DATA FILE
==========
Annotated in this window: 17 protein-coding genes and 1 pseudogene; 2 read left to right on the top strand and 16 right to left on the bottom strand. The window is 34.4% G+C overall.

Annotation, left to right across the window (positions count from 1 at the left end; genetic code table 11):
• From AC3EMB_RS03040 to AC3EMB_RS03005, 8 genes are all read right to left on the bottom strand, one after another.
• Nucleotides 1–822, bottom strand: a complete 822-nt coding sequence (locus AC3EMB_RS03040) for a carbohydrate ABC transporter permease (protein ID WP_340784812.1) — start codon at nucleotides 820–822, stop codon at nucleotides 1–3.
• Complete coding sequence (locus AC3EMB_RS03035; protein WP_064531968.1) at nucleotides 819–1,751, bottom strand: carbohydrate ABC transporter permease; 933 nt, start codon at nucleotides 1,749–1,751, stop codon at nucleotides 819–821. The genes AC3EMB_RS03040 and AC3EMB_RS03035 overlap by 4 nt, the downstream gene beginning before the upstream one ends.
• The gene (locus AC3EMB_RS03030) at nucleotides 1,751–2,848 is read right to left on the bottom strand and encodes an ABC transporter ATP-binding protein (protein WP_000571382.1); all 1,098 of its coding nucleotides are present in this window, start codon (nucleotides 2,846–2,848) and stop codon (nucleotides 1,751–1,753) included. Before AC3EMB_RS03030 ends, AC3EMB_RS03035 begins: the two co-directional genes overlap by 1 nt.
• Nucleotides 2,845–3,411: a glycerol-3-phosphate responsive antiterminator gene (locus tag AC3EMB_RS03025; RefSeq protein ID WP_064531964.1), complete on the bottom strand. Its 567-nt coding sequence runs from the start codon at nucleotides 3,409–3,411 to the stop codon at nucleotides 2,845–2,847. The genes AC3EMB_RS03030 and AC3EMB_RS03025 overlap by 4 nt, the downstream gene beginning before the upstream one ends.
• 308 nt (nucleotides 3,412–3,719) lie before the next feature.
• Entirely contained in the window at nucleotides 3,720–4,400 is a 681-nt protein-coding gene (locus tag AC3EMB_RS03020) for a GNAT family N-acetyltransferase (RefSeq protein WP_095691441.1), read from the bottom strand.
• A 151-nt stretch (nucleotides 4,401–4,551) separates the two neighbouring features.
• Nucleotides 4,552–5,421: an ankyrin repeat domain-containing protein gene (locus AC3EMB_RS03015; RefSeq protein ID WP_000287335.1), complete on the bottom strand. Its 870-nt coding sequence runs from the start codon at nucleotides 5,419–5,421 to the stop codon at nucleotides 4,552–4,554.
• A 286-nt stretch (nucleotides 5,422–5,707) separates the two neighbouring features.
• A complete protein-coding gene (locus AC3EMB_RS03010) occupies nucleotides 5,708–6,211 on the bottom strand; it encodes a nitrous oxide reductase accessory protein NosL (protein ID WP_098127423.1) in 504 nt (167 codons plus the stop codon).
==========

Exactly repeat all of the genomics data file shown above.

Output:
Annotated in this window: 17 protein-coding genes and 1 pseudogene; 2 read left to right on the top strand and 16 right to left on the bottom strand. The window is 34.4% G+C overall.

Annotation, left to right across the window (positions count from 1 at the left end; genetic code table 11):
• From AC3EMB_RS03040 to AC3EMB_RS03005, 8 genes are all read right to left on the bottom strand, one after another.
• Nucleotides 1–822, bottom strand: a complete 822-nt coding sequence (locus AC3EMB_RS03040) for a carbohydrate ABC transporter permease (protein ID WP_340784812.1) — start codon at nucleotides 820–822, stop codon at nucleotides 1–3.
• Complete coding sequence (locus AC3EMB_RS03035; protein WP_064531968.1) at nucleotides 819–1,751, bottom strand: carbohydrate ABC transporter permease; 933 nt, start codon at nucleotides 1,749–1,751, stop codon at nucleotides 819–821. The genes AC3EMB_RS03040 and AC3EMB_RS03035 overlap by 4 nt, the downstream gene beginning before the upstream one ends.
• The gene (locus AC3EMB_RS03030) at nucleotides 1,751–2,848 is read right to left on the bottom strand and encodes an ABC transporter ATP-binding protein (protein WP_000571382.1); all 1,098 of its coding nucleotides are present in this window, start codon (nucleotides 2,846–2,848) and stop codon (nucleotides 1,751–1,753) included. Before AC3EMB_RS03030 ends, AC3EMB_RS03035 begins: the two co-directional genes overlap by 1 nt.
• Nucleotides 2,845–3,411: a glycerol-3-phosphate responsive antiterminator gene (locus tag AC3EMB_RS03025; RefSeq protein ID WP_064531964.1), complete on the bottom strand. Its 567-nt coding sequence runs from the start codon at nucleotides 3,409–3,411 to the stop codon at nucleotides 2,845–2,847. The genes AC3EMB_RS03030 and AC3EMB_RS03025 overlap by 4 nt, the downstream gene beginning before the upstream one ends.
• 308 nt (nucleotides 3,412–3,719) lie before the next feature.
• Entirely contained in the window at nucleotides 3,720–4,400 is a 681-nt protein-coding gene (locus tag AC3EMB_RS03020) for a GNAT family N-acetyltransferase (RefSeq protein WP_095691441.1), read from the bottom strand.
• A 151-nt stretch (nucleotides 4,401–4,551) separates the two neighbouring features.
• Nucleotides 4,552–5,421: an ankyrin repeat domain-containing protein gene (locus AC3EMB_RS03015; RefSeq protein ID WP_000287335.1), complete on the bottom strand. Its 870-nt coding sequence runs from the start codon at nucleotides 5,419–5,421 to the stop codon at nucleotides 4,552–4,554.
• A 286-nt stretch (nucleotides 5,422–5,707) separates the two neighbouring features.
• A complete protein-coding gene (locus AC3EMB_RS03010) occupies nucleotides 5,708–6,211 on the bottom strand; it encodes a nitrous oxide reductase accessory protein NosL (protein ID WP_098127423.1) in 504 nt (167 codons plus the stop codon).